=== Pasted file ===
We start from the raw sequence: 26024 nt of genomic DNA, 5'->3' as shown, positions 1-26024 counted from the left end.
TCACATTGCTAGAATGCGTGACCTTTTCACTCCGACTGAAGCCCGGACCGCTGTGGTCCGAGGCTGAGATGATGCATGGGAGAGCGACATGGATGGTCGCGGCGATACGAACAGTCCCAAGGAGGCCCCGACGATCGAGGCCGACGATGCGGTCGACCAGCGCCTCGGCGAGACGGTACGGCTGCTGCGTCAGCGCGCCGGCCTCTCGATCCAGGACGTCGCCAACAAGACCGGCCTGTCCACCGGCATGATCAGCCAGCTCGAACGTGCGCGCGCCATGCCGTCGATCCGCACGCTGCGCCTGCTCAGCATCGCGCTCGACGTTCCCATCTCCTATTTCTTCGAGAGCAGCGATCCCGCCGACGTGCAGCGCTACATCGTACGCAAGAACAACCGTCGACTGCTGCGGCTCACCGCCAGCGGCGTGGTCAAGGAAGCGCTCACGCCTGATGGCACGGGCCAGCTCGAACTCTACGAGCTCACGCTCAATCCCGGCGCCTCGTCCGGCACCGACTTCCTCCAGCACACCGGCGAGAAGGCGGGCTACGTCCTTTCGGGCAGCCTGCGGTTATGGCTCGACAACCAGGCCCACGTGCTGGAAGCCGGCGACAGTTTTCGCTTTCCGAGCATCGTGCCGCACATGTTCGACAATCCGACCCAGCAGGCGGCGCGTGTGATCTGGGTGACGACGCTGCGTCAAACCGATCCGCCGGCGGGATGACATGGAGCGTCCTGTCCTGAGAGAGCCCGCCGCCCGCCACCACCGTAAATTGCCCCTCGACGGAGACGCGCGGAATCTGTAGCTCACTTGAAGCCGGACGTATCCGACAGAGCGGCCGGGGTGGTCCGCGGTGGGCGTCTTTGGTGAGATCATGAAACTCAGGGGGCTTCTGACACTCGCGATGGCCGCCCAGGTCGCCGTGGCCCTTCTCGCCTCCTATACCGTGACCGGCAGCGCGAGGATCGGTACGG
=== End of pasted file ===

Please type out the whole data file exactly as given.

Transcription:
We start from the raw sequence: 26024 nt of genomic DNA, 5'->3' as shown, positions 1-26024 counted from the left end.
TCACATTGCTAGAATGCGTGACCTTTTCACTCCGACTGAAGCCCGGACCGCTGTGGTCCGAGGCTGAGATGATGCATGGGAGAGCGACATGGATGGTCGCGGCGATACGAACAGTCCCAAGGAGGCCCCGACGATCGAGGCCGACGATGCGGTCGACCAGCGCCTCGGCGAGACGGTACGGCTGCTGCGTCAGCGCGCCGGCCTCTCGATCCAGGACGTCGCCAACAAGACCGGCCTGTCCACCGGCATGATCAGCCAGCTCGAACGTGCGCGCGCCATGCCGTCGATCCGCACGCTGCGCCTGCTCAGCATCGCGCTCGACGTTCCCATCTCCTATTTCTTCGAGAGCAGCGATCCCGCCGACGTGCAGCGCTACATCGTACGCAAGAACAACCGTCGACTGCTGCGGCTCACCGCCAGCGGCGTGGTCAAGGAAGCGCTCACGCCTGATGGCACGGGCCAGCTCGAACTCTACGAGCTCACGCTCAATCCCGGCGCCTCGTCCGGCACCGACTTCCTCCAGCACACCGGCGAGAAGGCGGGCTACGTCCTTTCGGGCAGCCTGCGGTTATGGCTCGACAACCAGGCCCACGTGCTGGAAGCCGGCGACAGTTTTCGCTTTCCGAGCATCGTGCCGCACATGTTCGACAATCCGACCCAGCAGGCGGCGCGTGTGATCTGGGTGACGACGCTGCGTCAAACCGATCCGCCGGCGGGATGACATGGAGCGTCCTGTCCTGAGAGAGCCCGCCGCCCGCCACCACCGTAAATTGCCCCTCGACGGAGACGCGCGGAATCTGTAGCTCACTTGAAGCCGGACGTATCCGACAGAGCGGCCGGGGTGGTCCGCGGTGGGCGTCTTTGGTGAGATCATGAAACTCAGGGGGCTTCTGACACTCGCGATGGCCGCCCAGGTCGCCGTGGCCCTTCTCGCCTCCTATACCGTGACCGGCAGCGCGAGGATCGGTACGG